Lt. Gov. Justin Fairfax and Richmond Mayor Levar Stoney on Monday convened a panel to discuss how to reduce the number of evictions tenants face amid rising rents and rapidly changing neighborhoods in the city.

The discussion, held at the Peter Paul Development Center in the East End, featured a dozen state and local leaders, nonprofit representatives, and advocates on housing policy in a city that ranks among the worst in the country for evictions.

“We wanted to bring together stakeholders to begin to get our arms around the breadth of this problem,” Fairfax said of the first of three discussions he has planned across the state this week.

Ahead of the discussion, Fairfax and Stoney took a driving tour of Gilpin Court, the city’s largest public housing community. During the later discussion, Stoney lamented that many residents of the Richmond Redevelopment and Housing Authority face eviction.

Among the ideas floated at the discussion: lengthening the grace period for renters to pay late rent and fees before a landlord can initiate eviction proceedings.

Making the process easier for tenants to understand also could reduce confusion, a common frustration residents experience when navigating the process and court system, said Martin Wegbreit, director of litigation for the Central Virginia Legal Aid Society.

“It’s not an accident or a bug in the system,” he said. “It’s a feature of the system.”

The discussion stems from the work of a state panel examining evictions in the wake of a study that found five Virginia cities ranked in the top 10 across the nation for eviction rates.

Richmond was second on the list. The landlord for 1 in 9 renter households in the city was given the legal right to evict, according to the Princeton University Eviction Lab study, the results of which were the subject of a New York Times report.

The state panel is considering, among other options, the creation of an eviction diversion program. If established, the program could send a pro bono, third-party lawyer to eviction proceedings to mediate between renters and landlords. A judge would have to refer the case to the program.

During Stoney and Fairfax’s tour of Gilpin Court, Fairfax asked whether state support for eviction diversion programs would be helpful to RRHA residents.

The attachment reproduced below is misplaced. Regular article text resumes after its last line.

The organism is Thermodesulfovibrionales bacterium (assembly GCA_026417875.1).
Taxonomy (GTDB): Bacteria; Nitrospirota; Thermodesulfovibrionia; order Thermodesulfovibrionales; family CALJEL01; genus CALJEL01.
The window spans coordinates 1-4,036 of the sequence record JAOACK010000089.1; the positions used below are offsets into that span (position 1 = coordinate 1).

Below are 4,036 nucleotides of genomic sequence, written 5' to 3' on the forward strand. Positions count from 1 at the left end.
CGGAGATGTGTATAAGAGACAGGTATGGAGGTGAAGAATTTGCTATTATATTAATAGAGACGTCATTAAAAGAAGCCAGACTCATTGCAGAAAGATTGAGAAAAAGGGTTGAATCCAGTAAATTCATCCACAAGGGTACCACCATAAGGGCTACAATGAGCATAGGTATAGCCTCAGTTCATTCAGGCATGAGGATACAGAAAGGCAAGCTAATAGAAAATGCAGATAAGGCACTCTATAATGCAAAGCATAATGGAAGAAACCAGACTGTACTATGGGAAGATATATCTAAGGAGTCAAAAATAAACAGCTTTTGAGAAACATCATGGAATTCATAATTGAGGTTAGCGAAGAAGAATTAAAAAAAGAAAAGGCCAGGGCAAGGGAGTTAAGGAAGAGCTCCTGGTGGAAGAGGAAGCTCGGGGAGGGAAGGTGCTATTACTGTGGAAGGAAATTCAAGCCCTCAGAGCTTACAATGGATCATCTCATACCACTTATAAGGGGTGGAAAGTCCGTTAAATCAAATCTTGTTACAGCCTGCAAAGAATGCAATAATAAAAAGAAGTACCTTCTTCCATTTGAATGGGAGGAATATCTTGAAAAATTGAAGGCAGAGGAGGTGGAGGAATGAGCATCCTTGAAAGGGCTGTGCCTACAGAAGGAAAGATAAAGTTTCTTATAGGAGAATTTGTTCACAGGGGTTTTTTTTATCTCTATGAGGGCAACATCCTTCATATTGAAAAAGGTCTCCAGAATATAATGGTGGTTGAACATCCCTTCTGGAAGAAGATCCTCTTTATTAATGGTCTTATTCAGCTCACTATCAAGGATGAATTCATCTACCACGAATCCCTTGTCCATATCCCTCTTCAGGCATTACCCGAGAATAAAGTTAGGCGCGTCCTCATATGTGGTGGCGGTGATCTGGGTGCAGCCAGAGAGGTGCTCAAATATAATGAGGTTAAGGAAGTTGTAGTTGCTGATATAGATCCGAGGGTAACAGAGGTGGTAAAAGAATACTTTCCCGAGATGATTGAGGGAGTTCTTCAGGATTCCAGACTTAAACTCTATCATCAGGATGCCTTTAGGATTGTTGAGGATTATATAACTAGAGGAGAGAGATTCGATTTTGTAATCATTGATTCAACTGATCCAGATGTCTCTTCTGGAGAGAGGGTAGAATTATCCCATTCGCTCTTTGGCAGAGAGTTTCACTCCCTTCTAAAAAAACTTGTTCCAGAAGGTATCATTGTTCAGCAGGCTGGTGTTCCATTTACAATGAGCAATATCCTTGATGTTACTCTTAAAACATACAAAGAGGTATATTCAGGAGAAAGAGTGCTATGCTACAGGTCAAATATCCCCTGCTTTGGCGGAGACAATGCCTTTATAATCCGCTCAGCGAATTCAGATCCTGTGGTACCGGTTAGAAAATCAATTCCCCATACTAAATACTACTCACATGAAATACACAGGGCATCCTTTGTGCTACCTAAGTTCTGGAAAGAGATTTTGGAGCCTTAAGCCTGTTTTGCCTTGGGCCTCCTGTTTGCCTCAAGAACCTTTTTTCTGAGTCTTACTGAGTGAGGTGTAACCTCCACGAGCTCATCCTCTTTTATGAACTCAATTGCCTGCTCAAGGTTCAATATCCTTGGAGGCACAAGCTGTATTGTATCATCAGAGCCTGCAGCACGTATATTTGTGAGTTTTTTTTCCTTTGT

Carol Jones-Gilbert, the housing authority’s chief operating officer, said RRHA will refer families facing evictions to agencies that have historically provided assistance, but that the need always exceeds available resources.

“A lot of times, those agencies are tapped out,” Jones-Gilbert said.

Last fall, Stoney hosted a housing summit that 150 people attended. The purpose of the summit was gathering input on a plan to facilitate the construction of more affordable housing in the city and phase out the city’s six large public housing complexes to deconcentrate poverty.

To date, Stoney’s administration has submitted no policy changes stemming from the summit for City Council consideration. A task force the mayor assembled to draft the plan has continued to meet.

During his State of the City speech this year, Stoney set a goal of creating 1,500 affordable housing units citywide in the next five years. He pledged to deliver recommendations to the council to achieve the goal by year’s end.

Among the policies his administration is exploring is a requirement for new construction projects to include a percentage of affordable units, as well as a way to protect longtime property owners from rising property assessments. Stoney said his administration is studying ways to aid families that are facing evictions or have been evicted.

“We obviously want to get consensus from the council on these items,” Stoney said. “The holdup is all about being thorough and getting something that can actually pass muster with the City Council, too.”

In the budget that took effect July 1, Stoney’s administration cleaved the housing and community development function from what was the city’s Department of Economic and Community Development. The city is searching for a director to head its new housing department.

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mrobinson@timesdispatch.com

(804) 649-6734

Twitter: @__MarkRobinson

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